Defeats on the front in the summer and fall of 1919 and the upsurge of the revolutionary partisan movement in the rear led to a crisis for the Kolchak regime. The army’s fighting capacity declined sharply, and the Czechoslovak Corps, under the influence of revolutionary propaganda and defeats, refused as early as late 1918 to fight against the Red Army and began to demand that it be sent out of Russia. By the autumn of 1919 the Entente countries (except the USA) had drastically reduced the supply of war matériel to Kolchak.

On Nov. 14, 1919, Soviet troops liberated Omsk. On December 27, on the instruction of the Supreme Council of the Entente, Kolchak was taken into international custody. On Jan. 4, 1920, Kolchak issued a decree turning over his rights as “supreme ruler” to Denikin. On January 15, at the demand of insurgent workers in Irkutsk, the Czechoslovaks turned Kolchak over to the political center that had formed in Irkutsk and that had pledged to surrender him and turn over the gold reserves to the Soviet command. On Feb. 7, 1920, Kolchak was shot by sentence of the revolutionary committee. The remnants of Kolchak’s troops dispersed to the Transbaikal region.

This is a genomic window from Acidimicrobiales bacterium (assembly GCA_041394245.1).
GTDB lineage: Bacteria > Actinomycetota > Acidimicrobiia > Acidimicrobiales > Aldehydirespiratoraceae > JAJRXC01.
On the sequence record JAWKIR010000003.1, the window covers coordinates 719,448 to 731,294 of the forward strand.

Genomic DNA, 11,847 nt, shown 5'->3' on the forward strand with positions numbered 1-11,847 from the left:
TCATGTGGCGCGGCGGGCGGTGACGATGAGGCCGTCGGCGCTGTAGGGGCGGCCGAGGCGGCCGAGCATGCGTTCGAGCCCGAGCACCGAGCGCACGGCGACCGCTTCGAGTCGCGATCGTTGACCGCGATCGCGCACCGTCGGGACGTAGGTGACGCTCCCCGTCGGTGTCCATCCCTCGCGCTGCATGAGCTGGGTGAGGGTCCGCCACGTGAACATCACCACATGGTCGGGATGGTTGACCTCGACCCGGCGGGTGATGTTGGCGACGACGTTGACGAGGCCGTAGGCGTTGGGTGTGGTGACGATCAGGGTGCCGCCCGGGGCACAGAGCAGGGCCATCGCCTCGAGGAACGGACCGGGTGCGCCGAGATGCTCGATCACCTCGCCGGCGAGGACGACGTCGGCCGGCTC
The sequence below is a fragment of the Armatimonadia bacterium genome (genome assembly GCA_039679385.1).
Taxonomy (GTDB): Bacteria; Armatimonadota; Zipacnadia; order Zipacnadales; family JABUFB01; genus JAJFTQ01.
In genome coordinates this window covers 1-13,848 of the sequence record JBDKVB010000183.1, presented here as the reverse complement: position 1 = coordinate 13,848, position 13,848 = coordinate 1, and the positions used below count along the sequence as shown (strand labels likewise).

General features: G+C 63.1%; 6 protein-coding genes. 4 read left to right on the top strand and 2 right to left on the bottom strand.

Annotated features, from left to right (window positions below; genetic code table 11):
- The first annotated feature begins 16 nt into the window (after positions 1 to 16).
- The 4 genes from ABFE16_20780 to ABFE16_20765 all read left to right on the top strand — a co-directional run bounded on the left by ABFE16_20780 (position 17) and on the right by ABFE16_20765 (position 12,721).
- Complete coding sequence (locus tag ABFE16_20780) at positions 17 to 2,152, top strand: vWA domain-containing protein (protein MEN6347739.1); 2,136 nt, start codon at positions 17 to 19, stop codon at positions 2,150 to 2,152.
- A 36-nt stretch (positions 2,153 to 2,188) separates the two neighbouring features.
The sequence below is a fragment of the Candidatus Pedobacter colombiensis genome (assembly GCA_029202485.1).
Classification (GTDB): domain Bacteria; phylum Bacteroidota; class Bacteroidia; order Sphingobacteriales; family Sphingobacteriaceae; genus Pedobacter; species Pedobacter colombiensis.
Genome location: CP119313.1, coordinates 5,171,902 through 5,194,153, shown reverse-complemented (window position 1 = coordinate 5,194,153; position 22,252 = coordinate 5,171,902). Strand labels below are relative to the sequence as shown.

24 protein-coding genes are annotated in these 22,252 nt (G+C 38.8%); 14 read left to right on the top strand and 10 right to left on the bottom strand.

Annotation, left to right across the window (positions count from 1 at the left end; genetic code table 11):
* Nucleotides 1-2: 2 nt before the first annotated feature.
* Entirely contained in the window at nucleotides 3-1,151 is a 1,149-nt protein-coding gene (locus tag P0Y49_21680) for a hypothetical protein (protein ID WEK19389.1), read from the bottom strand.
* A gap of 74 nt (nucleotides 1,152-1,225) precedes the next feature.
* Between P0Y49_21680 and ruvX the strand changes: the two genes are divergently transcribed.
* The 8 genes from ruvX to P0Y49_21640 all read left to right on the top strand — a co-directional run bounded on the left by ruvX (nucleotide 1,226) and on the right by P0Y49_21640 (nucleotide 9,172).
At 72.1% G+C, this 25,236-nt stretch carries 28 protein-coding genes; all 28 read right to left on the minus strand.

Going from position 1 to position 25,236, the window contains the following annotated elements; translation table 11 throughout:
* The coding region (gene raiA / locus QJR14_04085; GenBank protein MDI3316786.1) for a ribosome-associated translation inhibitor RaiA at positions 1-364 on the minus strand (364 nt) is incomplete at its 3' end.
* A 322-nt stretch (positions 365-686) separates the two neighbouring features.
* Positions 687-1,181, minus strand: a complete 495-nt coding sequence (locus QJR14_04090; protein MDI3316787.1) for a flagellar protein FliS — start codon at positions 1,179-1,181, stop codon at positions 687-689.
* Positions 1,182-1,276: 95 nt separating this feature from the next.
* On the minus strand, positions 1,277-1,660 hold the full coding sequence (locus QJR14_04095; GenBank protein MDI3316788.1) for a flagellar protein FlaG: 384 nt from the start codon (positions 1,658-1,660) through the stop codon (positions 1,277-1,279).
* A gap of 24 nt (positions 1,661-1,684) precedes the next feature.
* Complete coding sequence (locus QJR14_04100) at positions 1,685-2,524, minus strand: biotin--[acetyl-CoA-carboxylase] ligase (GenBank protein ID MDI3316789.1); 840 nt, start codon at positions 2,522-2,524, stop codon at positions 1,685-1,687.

REFERENCES

Istoriia grazhdanskoi voiny v SSSR, vol. 4. Moscow, 1959.
Dopros Kolchaka. Moscow-Leningrad, 1925.
Poslednie dni kolchakovshchiny: Sb. dokumentov. Moscow-Leningrad, 1926.
Papin, L. M. Krakh kolchakovshchiny i obrazovanie Dal’nevostochnoi respubliki. Moscow, 1957.
Spirin, L. M. Razgrom armii Kolchaka. Moscow, 1957.
Spirin, L. M. Klassy i partii v grazhdanskoi voine v Rossii (1917–1920 gg.). Moscow, 1968.

S. N. SEMANOV